Located on the southern end of the Eastern Himalaya, Bhutan’s mountains are rugged terrains and are some of the most prominent natural geographic features. The high peaks have perpetual snow, and the lesser mountains and hewn gorges have high winds all year round, making them barren brown wind tunnels in summer, and frozen wastelands in winter. Mountains are source of rivers that are fed by glacial melt and monsoon rains.
Mountains are considered the abode of gods and deities. For this reason, climbing on mountains are banned in Bhutan. History mentions visit to mountains by numerous Buddhist masters for pilgrimage and meditation and therefore, it’s holy and sacred.
1. Gangkar Puensum
It lies along the Bhutan-Tibet border and is the highest mountain in Bhutan with an elevation of 7,570 metres. Its name means ‘White Peak of the Three Brothers.’ It is considered the highest unclimbed mountain in the world.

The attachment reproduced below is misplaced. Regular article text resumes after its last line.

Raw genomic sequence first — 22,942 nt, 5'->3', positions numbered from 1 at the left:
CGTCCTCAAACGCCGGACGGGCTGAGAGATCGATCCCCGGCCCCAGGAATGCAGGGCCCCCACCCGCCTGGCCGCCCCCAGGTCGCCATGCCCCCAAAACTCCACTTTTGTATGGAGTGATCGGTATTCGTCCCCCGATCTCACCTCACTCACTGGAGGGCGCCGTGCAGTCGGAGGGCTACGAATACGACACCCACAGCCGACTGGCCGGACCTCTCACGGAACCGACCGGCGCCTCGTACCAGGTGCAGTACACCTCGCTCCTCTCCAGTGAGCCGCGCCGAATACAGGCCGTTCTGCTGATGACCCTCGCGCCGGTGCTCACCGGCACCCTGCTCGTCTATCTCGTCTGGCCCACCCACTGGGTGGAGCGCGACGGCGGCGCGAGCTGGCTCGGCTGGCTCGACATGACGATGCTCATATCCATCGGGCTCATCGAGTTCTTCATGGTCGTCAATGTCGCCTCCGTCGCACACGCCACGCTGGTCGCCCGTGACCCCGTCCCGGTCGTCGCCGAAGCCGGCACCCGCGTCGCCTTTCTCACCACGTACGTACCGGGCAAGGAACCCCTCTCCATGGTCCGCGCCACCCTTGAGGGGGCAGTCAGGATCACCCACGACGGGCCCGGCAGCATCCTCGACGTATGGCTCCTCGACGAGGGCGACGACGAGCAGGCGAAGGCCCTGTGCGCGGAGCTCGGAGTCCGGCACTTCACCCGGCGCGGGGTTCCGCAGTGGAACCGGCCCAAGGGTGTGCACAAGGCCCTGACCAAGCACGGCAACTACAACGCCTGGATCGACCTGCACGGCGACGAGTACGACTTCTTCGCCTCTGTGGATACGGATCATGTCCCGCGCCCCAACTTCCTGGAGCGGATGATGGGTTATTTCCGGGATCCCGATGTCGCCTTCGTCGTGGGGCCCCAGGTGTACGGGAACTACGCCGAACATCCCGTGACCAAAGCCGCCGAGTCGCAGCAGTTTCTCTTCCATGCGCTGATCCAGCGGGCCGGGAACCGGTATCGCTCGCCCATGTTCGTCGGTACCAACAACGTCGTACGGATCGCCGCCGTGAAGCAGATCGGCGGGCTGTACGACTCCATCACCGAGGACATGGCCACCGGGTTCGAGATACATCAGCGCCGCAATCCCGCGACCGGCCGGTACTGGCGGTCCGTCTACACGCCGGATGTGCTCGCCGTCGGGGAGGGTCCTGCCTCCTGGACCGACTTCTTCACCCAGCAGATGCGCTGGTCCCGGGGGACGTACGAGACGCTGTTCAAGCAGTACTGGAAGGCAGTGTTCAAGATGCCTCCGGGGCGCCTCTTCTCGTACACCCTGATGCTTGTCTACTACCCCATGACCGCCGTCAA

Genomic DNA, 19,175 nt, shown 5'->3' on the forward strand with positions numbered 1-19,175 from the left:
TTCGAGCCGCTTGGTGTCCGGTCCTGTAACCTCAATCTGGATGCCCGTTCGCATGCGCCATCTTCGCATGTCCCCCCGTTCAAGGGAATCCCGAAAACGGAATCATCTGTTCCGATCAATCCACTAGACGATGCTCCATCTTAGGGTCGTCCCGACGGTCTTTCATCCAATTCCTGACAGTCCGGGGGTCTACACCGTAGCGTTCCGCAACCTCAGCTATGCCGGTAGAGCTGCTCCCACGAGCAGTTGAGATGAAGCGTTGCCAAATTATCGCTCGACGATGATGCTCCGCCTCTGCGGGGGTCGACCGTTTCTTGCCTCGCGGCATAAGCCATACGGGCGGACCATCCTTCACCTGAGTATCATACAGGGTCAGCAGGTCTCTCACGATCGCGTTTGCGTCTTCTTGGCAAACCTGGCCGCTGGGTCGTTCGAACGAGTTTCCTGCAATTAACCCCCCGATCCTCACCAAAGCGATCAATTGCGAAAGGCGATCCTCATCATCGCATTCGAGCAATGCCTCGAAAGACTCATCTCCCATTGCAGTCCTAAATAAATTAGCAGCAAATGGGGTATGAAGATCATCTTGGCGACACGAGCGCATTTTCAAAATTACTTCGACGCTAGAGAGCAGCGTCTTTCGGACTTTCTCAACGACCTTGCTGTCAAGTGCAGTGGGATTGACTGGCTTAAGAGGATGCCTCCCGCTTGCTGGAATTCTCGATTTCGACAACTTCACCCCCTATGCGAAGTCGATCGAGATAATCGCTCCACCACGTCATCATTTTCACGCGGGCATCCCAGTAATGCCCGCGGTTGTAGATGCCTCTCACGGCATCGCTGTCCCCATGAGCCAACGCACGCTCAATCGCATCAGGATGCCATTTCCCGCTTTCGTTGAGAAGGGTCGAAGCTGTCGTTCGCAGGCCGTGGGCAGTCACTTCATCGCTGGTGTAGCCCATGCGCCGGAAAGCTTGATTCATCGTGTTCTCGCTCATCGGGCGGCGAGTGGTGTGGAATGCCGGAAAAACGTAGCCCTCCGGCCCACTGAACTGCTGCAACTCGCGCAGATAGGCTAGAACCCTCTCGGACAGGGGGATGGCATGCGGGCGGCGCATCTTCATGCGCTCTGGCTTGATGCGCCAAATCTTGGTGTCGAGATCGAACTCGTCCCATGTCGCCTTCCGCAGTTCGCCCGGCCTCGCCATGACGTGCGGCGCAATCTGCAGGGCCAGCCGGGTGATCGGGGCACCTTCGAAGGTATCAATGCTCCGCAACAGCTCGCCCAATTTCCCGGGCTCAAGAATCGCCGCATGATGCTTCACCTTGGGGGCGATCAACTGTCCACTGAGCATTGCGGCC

2. Jichu Drakey
At the height of 6,970 metres, Juchu Drakey is a companion to peak to Jomolhari. Its name means the ‘rocky sound of bird.’ People of Paro venerate it as tutelary deity.
Tongshangjiaphu is 7,207 metres tall in the disputed border territory between Bhutan and China.
4. Kula Gangri
Its exact location is much disputed subject. Some has reported it to be fully inside Bhutan while some sources located it in China. It stands at 7538 metres.
Jomolhari straddles at the height of 7326 metres between the border between Tibet and Bhutan.
6. Kangphu Kang
Located along the Tibet-Bhutan border, its measures 7,205 metres.
For spiritual belief, Government of Bhutan banned climbing of mountains higher than 6,000 metres in 1994 and in 2004, mountaineering is completely banned.